The City of Chicago has established the Microbusiness Recovery Grant Program, which will distribute $5,000 grants to up to 1,000 eligible businesses. In order to qualify for this grant, a business must have no more than four employees, less than $250,000 in annual revenue, have been in business for one year, have suffered a 25% decrease in revenue due to COVID-19, and be located in a low or moderate income part of the city. Online applications are due on May 4 (https://app.smartsheet.com/b/form/6c163da4b4de4f18a281a76f550d89a0), and grant recipients will be selected on a lottery basis on May 11. For more information about this program, see the program website (https://www.chicago.gov/city/en/depts/bacp/supp_info/smallbusinessresiliencyfundgrantprogram.html).
One would think that a chapter 11 debtor has a strong need for a PPP loan, but the SBA believes otherwise. Guidance issued on 4/24 by the SBA rejects the use of such financing for companies in chapter 11, which is not surprising since bankruptcy was a disqualifying event on the PPP application. Further, if a company enters bankruptcy after applying for a loan but before the funds are disbursed, it is the company’s responsibility to contact the lender and cancel the loan. Late last week, at least one court in Texas issued a TRO in favor of the debtor with respect to a PPP loan.
The SBA’s new guidance, which is embodied in a new Interim Final Rule issued just after the new funding was approved, is in the following Question and Answer format.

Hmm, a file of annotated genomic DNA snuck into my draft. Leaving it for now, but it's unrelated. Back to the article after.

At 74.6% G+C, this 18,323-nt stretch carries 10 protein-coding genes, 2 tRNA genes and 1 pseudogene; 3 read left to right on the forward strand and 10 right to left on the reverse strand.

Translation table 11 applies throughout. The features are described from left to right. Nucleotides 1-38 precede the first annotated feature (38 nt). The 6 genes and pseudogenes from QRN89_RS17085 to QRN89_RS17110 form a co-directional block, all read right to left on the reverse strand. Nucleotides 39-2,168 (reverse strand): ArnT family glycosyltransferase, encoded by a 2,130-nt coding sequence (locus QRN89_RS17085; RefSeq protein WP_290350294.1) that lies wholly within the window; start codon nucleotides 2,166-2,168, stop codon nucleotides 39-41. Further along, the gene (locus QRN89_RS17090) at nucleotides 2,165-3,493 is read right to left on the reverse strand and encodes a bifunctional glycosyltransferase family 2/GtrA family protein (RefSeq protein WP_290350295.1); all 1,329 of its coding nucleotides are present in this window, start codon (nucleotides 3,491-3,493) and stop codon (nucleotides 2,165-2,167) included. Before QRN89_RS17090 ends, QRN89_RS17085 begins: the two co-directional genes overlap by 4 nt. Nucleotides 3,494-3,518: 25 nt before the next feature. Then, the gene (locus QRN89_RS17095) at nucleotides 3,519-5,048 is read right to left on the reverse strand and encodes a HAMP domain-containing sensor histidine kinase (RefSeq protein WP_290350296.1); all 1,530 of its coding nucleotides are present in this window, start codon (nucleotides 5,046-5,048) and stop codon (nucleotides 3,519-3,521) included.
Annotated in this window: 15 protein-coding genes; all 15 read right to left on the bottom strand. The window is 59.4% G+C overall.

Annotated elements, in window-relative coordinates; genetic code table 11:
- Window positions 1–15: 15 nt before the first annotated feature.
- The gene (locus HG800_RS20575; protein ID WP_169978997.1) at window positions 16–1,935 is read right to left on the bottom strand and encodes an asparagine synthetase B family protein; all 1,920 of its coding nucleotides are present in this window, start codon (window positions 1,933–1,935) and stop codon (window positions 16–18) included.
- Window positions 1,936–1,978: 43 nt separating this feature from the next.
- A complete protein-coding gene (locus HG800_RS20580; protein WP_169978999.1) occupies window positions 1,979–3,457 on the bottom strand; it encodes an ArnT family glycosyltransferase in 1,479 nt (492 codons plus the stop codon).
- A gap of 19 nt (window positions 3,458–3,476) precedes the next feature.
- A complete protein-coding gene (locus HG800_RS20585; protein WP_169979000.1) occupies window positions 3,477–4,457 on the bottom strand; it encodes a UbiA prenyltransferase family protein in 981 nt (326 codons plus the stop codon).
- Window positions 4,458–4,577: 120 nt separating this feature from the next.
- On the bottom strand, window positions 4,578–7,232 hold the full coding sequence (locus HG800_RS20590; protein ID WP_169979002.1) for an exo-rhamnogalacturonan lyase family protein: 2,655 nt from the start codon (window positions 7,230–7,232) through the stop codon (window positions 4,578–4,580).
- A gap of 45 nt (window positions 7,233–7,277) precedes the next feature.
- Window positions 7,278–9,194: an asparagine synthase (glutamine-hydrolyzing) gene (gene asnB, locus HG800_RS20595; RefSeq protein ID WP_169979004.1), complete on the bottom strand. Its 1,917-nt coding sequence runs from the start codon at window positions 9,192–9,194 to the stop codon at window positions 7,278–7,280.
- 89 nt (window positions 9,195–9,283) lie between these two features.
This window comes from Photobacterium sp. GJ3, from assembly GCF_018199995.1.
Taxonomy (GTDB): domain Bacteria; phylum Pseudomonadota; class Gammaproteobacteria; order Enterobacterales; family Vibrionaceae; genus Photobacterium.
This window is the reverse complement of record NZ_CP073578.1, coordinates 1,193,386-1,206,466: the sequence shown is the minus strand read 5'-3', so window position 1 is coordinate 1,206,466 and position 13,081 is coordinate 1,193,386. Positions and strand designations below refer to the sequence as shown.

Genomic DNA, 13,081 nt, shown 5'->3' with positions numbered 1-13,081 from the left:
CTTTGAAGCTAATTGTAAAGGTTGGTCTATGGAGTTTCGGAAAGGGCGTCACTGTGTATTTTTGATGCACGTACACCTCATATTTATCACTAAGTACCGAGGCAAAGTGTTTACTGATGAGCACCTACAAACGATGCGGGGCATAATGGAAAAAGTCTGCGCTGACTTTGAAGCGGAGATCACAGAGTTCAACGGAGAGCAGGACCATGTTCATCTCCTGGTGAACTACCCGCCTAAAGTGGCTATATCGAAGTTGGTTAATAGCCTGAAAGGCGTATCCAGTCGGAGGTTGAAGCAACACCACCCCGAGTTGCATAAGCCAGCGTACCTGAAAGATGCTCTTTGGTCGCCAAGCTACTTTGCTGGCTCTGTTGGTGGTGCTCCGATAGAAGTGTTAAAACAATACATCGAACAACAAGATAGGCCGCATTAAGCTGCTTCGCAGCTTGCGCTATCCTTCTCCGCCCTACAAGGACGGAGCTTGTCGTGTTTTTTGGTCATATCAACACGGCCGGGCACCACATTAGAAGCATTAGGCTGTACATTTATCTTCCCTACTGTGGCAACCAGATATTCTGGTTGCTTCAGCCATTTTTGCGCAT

Will I be approved for a PPP loan if my business is in bankruptcy?
No. If the applicant or the owner of the applicant is the debtor in a bankruptcy proceeding, either at the time it submits the application or at any time before the loan is disbursed, the applicant is ineligible to receive a PPP loan. If the applicant or the owner of the applicant becomes the debtor in a bankruptcy proceeding after submitting a PPP application but before the loan is disbursed, it is the applicant’s obligation to notify the lender and request cancellation of the application. Failure by the applicant to do so will be regarded as a use of PPP funds for unauthorized purposes.
The Administrator, in consultation with the Secretary, determined that providing PPP loans to debtors in bankruptcy would present an unacceptably high risk of an unauthorized use of funds or non-repayment of unforgiven loans. In addition, the Bankruptcy Code does not require any person to make a loan or a financial accommodation to a debtor in bankruptcy. The Borrower Application Form for PPP loans (SBA Form 2483), which reflects this restriction in the form of a borrower certification, is a loan program requirement. Lenders may rely on an applicant’s representation concerning the applicant’s or an owner of the applicant’s involvement in a bankruptcy proceeding.